In celebration of Anna’s Five Years at Oscraps, members of the Creative Team (and Anna herself), are looking back at their art practice and sharing FIVE things they’ve learned or ways they’ve grown over the years. Team member, Linda Davis shares her thoughts in an excerpt from her blog.

At the same time that Anna is celebrating five years at Oscraps, I am celebrating the beginning of my journey playing with Anna’s designs. September marks five years of art play for me. On Saturday, September 25, 2011, I posted my first layout, Fall Hydrangeas, in Anna’s gallery at Oscraps, a layout that I created with designs I bought at the first sale at the opening of Anna’s Store at Oscraps.


Back then, I didn’t know a lot about how to work with Anna’s designs, but I was drawn to Anna’s freeform shapes and the concept of blending. The page design for my hydrangea page above was actually a lift of another page in the gallery. In the five years since that first post in Anna’s gallery, I’ve continued to learn how to work with Anna’s designs.

The page below reflects some of my learning over the last five years. I like to think that my style has continued to evolve with my on going learning. However, I don’t want you to think that this has been a smooth, even ladder of growth. It’s been a bumpy road. There are layouts I created early in my art play that I still love. There are also layouts that I’ve actually deleted from my Oscraps gallery; they are waiting on my computer for a redo.


Using a more recent page, Peonies, I want to share five strategies that I’ve learned about creating interest on a page over the last five years.

  1. Asymmetrical page design creates tension and that contributes interest on a page. On my 2011 layout, the focal photo is in the middle of the page. Yet, on the page with the peony blooms on the right third is a far more interesting placement for the focal photo in comparison to what I did with the hydrangeas. In addition, the way the background mask is divided enhances the rule of thirds.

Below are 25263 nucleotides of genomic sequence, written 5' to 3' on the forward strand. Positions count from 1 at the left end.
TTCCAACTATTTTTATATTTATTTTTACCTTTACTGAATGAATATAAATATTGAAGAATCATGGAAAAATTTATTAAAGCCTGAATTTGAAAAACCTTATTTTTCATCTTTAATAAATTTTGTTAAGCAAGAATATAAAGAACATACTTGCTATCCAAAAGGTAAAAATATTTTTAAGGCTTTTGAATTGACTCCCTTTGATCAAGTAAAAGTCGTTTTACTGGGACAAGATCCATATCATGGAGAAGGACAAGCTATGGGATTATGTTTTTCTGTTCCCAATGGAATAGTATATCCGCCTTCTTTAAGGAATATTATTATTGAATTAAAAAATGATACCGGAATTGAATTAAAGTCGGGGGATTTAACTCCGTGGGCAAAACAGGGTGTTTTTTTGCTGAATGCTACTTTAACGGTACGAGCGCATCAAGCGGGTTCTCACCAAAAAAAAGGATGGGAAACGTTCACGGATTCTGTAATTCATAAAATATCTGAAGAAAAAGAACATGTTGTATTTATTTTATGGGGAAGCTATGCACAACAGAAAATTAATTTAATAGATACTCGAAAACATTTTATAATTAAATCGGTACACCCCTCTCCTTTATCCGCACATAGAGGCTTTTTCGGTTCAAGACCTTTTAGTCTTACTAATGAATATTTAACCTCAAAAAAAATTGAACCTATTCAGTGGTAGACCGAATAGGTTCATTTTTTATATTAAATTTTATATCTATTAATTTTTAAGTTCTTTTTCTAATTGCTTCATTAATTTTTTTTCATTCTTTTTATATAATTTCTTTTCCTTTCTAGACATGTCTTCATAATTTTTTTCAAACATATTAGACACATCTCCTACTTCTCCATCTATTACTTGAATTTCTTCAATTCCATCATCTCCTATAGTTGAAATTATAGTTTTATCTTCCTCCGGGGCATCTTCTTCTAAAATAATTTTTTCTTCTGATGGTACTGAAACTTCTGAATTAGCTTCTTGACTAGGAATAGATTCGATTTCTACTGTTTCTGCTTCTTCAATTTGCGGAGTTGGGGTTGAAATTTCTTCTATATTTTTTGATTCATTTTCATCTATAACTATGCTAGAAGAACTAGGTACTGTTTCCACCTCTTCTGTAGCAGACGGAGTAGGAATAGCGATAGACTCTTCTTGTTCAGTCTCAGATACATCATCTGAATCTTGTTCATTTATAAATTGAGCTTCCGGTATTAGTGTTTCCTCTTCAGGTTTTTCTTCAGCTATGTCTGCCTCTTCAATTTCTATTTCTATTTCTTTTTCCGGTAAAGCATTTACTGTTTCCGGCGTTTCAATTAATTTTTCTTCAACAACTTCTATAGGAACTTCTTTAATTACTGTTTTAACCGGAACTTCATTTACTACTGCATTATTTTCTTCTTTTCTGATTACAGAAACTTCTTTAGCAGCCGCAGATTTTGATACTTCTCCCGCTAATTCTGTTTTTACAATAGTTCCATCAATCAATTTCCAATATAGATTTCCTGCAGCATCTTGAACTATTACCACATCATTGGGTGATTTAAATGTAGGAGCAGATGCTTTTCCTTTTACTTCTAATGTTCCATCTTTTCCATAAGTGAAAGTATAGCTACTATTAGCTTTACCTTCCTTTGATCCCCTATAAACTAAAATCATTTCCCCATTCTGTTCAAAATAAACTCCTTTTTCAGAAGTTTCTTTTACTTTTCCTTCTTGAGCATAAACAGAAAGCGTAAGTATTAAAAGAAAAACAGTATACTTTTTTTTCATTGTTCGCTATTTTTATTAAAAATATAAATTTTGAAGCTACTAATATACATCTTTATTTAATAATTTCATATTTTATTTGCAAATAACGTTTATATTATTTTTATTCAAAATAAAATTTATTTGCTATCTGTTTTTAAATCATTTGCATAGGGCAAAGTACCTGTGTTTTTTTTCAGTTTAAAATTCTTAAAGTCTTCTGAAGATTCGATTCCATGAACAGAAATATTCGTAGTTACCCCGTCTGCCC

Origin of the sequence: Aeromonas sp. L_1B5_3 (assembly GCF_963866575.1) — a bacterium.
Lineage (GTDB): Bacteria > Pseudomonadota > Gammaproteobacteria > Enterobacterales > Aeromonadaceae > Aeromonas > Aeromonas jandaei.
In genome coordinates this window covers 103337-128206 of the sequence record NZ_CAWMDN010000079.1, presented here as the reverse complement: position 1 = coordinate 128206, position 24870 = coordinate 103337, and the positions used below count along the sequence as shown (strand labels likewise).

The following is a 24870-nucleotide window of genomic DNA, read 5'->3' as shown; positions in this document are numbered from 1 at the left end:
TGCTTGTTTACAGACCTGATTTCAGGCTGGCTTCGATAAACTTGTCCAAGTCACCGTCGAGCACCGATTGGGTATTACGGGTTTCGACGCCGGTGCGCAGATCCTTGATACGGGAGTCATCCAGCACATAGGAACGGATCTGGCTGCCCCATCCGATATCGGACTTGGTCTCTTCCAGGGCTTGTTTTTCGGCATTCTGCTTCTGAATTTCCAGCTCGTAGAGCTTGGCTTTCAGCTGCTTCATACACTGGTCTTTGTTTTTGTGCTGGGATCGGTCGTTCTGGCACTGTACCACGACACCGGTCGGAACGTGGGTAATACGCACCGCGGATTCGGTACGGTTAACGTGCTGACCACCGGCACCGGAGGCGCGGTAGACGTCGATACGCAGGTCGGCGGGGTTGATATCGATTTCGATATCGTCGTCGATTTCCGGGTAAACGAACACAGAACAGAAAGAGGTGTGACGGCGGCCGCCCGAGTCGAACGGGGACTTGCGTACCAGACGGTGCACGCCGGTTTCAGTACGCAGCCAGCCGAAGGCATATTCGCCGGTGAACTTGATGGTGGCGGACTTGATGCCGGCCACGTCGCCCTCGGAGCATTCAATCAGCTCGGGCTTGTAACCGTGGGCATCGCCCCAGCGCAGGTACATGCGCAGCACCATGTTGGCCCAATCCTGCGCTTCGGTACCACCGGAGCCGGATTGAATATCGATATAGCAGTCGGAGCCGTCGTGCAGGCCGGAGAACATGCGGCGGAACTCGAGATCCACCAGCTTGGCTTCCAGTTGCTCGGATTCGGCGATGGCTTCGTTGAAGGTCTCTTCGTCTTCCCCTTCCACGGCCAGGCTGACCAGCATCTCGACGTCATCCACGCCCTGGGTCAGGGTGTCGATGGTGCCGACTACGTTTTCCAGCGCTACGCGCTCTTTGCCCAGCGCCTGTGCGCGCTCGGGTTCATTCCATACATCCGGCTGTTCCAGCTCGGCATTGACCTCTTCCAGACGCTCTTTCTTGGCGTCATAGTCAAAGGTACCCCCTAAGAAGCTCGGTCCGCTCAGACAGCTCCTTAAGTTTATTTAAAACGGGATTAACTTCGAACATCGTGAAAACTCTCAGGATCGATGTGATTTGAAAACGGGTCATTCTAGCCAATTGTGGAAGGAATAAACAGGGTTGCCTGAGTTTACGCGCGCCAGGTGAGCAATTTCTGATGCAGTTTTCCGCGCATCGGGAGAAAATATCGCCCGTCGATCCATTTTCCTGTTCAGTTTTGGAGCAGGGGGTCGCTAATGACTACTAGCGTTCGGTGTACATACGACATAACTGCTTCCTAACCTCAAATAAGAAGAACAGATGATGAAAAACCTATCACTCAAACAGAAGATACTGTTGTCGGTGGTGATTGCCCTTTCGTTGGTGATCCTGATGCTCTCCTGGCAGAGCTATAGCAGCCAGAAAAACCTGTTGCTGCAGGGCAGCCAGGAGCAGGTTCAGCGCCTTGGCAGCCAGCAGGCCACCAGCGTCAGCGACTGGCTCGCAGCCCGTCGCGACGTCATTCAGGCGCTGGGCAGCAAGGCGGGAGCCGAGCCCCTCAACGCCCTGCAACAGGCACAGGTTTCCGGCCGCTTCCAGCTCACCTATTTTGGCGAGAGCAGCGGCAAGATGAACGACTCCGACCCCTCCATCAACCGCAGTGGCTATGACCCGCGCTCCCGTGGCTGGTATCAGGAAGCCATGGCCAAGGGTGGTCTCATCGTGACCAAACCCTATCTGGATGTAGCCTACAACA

2. Mix photo treatments, i.e. watercolor, with standard photos on a single page. In this example, I applied a watercolor action to the background photo that I clipped to the mask. However, I created the extraction from photos as they came out of the camera.
  3. There is nothing quite like the depth and dimension of an extraction to create interest on a page. It has taken me several years to develop my extraction skills not only flowers but people as well. Remember to ground an extraction and to add a custom shadow. On this page, the threads serve to ground or attach the flowers on my page.
  4. Add elements, i.e. threads and buttons, for more dimension. The weight isn’t the same on both sides of my page, but the button and thread balance the bouquet in the mind’s eye.
  5. Stamp brushes, i.e. splatters, texture or stains, on your page. I like splatters so much that I’ve created a brush set of different splatters from Anna’s artplay palettes and templates. I continue to add to it. I also like the look of photos clipped to stains in the background, especially after changing the blend mode.

Yes, I’ve learned a lot in five years. I hope to continue to develop my art play skills. Take advantage of the sale marking Anna’s FIVE Years at Oscraps. Anna also offers classes now which will definitely help guide you as you play with her art.